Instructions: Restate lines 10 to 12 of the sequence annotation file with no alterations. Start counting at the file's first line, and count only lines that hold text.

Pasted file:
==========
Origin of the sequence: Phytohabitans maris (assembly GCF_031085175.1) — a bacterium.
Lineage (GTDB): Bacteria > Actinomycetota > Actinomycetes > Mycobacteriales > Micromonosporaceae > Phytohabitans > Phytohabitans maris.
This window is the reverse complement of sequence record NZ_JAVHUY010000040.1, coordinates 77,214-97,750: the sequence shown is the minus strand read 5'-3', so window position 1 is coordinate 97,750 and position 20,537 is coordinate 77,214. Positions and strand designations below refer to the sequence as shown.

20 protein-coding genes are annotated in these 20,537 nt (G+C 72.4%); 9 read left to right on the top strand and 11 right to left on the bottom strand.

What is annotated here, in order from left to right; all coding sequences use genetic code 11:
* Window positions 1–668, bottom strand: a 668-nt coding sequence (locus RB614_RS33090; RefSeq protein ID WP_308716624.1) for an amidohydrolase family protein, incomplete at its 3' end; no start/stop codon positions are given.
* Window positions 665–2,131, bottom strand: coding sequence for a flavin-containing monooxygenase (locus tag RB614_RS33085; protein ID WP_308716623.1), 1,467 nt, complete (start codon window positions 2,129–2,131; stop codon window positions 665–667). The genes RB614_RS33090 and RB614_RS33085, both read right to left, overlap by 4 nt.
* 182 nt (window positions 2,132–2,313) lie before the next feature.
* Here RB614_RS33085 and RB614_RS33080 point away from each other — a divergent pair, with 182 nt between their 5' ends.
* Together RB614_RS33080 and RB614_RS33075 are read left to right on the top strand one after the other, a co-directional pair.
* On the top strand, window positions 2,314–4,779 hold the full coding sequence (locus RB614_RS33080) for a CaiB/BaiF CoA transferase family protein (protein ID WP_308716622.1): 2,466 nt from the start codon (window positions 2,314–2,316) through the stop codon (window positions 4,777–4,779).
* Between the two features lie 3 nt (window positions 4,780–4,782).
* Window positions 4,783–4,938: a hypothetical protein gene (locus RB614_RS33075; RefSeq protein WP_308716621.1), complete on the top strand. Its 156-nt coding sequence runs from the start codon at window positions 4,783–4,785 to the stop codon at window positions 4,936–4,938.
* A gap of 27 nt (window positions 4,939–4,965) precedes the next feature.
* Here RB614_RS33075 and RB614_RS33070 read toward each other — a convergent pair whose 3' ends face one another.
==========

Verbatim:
* Together RB614_RS33080 and RB614_RS33075 are read left to right on the top strand one after the other, a co-directional pair.
* On the top strand, window positions 2,314–4,779 hold the full coding sequence (locus RB614_RS33080) for a CaiB/BaiF CoA transferase family protein (protein ID WP_308716622.1): 2,466 nt from the start codon (window positions 2,314–2,316) through the stop codon (window positions 4,777–4,779).
* Between the two features lie 3 nt (window positions 4,780–4,782).